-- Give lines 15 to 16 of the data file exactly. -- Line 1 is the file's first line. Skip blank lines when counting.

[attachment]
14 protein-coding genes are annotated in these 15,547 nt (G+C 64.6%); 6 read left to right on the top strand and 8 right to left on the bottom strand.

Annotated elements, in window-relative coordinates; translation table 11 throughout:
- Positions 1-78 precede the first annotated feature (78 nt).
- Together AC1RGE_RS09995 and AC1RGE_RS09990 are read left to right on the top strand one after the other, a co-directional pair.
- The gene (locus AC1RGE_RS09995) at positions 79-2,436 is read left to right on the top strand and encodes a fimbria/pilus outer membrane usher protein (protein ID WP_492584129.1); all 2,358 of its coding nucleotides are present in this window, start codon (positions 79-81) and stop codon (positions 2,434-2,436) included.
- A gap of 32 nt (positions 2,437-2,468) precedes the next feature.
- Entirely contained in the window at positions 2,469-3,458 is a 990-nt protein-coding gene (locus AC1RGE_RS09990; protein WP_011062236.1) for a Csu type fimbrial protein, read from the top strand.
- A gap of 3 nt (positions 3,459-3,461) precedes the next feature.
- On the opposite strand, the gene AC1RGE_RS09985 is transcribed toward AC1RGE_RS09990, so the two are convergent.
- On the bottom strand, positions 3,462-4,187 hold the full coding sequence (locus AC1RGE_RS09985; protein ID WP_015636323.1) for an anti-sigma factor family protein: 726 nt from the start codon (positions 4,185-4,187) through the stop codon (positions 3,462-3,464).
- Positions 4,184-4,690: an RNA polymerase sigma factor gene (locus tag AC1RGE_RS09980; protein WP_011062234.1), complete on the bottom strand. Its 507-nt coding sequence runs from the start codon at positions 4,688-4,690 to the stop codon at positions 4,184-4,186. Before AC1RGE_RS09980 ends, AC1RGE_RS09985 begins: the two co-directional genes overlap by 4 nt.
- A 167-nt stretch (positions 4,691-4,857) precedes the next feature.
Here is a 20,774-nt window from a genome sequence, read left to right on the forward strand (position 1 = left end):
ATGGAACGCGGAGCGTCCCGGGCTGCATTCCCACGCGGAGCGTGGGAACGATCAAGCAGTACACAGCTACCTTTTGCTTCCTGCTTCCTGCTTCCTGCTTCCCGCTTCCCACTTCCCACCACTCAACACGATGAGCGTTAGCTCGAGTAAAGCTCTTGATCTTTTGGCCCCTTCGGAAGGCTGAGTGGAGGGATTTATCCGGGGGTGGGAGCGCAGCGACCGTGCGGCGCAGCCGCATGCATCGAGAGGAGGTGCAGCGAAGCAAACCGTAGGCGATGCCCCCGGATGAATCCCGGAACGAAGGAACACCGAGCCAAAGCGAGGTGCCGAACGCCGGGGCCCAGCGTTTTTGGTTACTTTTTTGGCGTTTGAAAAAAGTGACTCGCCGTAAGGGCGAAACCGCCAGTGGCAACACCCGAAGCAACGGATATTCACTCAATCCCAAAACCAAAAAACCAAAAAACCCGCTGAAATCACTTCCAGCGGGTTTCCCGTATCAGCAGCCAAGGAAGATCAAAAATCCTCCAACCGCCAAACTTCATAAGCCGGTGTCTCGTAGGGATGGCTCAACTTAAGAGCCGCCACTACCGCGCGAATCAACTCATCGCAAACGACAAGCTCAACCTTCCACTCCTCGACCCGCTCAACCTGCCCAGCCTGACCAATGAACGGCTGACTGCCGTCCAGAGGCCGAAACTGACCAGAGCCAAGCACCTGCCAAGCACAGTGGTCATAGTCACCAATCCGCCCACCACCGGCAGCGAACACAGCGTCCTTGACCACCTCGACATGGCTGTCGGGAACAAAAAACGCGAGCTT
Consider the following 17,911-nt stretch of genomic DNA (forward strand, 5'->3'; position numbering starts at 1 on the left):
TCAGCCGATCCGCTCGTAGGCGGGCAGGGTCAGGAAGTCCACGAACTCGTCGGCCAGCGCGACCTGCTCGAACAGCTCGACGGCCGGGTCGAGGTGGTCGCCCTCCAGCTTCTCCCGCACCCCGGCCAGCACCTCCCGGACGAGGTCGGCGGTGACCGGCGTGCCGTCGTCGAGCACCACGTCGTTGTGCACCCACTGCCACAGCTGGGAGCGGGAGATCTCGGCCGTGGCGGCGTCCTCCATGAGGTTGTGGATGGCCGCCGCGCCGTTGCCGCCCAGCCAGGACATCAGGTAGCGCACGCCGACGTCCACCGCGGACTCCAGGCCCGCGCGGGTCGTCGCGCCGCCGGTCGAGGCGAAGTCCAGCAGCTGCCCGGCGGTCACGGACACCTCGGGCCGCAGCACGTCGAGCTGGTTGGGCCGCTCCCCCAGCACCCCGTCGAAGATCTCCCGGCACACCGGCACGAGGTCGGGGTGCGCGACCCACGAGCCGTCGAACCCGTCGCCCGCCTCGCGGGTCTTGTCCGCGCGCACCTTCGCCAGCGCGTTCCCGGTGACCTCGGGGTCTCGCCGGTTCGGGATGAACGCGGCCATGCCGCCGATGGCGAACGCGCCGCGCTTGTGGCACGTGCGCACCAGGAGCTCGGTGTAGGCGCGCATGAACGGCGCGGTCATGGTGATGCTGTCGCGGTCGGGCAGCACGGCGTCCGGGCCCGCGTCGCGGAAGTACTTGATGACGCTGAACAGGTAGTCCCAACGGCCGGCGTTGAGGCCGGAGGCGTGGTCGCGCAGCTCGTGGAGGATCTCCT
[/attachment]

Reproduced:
Consider the following 17,911-nt stretch of genomic DNA (forward strand, 5'->3'; position numbering starts at 1 on the left):
TCAGCCGATCCGCTCGTAGGCGGGCAGGGTCAGGAAGTCCACGAACTCGTCGGCCAGCGCGACCTGCTCGAACAGCTCGACGGCCGGGTCGAGGTGGTCGCCCTCCAGCTTCTCCCGCACCCCGGCCAGCACCTCCCGGACGAGGTCGGCGGTGACCGGCGTGCCGTCGTCGAGCACCACGTCGTTGTGCACCCACTGCCACAGCTGGGAGCGGGAGATCTCGGCCGTGGCGGCGTCCTCCATGAGGTTGTGGATGGCCGCCGCGCCGTTGCCGCCCAGCCAGGACATCAGGTAGCGCACGCCGACGTCCACCGCGGACTCCAGGCCCGCGCGGGTCGTCGCGCCGCCGGTCGAGGCGAAGTCCAGCAGCTGCCCGGCGGTCACGGACACCTCGGGCCGCAGCACGTCGAGCTGGTTGGGCCGCTCCCCCAGCACCCCGTCGAAGATCTCCCGGCACACCGGCACGAGGTCGGGGTGCGCGACCCACGAGCCGTCGAACCCGTCGCCCGCCTCGCGGGTCTTGTCCGCGCGCACCTTCGCCAGCGCGTTCCCGGTGACCTCGGGGTCTCGCCGGTTCGGGATGAACGCGGCCATGCCGCCGATGGCGAACGCGCCGCGCTTGTGGCACGTGCGCACCAGGAGCTCGGTGTAGGCGCGCATGAACGGCGCGGTCATGGTGATGCTGTCGCGGTCGGGCAGCACGGCGTCCGGGCCCGCGTCGCGGAAGTACTTGATGACGCTGAACAGGTAGTCCCAACGGCCGGCGTTGAGGCCGGAGGCGTGGTCGCGCAGCTCGTGGAGGATCTCCT